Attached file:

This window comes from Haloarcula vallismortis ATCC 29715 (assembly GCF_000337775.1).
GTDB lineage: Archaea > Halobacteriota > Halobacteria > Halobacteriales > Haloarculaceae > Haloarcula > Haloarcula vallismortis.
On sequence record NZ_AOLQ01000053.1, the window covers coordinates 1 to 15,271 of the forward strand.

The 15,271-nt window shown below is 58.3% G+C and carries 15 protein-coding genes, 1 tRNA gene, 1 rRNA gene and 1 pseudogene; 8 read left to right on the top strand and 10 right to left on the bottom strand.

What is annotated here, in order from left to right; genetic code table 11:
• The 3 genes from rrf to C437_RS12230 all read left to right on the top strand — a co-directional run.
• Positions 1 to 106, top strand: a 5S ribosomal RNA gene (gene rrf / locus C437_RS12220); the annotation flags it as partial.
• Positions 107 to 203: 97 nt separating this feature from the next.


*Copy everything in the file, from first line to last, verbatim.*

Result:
This window comes from Haloarcula vallismortis ATCC 29715 (assembly GCF_000337775.1).
GTDB lineage: Archaea > Halobacteriota > Halobacteria > Halobacteriales > Haloarculaceae > Haloarcula > Haloarcula vallismortis.
On sequence record NZ_AOLQ01000053.1, the window covers coordinates 1 to 15,271 of the forward strand.

The 15,271-nt window shown below is 58.3% G+C and carries 15 protein-coding genes, 1 tRNA gene, 1 rRNA gene and 1 pseudogene; 8 read left to right on the top strand and 10 right to left on the bottom strand.

What is annotated here, in order from left to right; genetic code table 11:
• The 3 genes from rrf to C437_RS12230 all read left to right on the top strand — a co-directional run.
• Positions 1 to 106, top strand: a 5S ribosomal RNA gene (gene rrf / locus C437_RS12220); the annotation flags it as partial.
• Positions 107 to 203: 97 nt separating this feature from the next.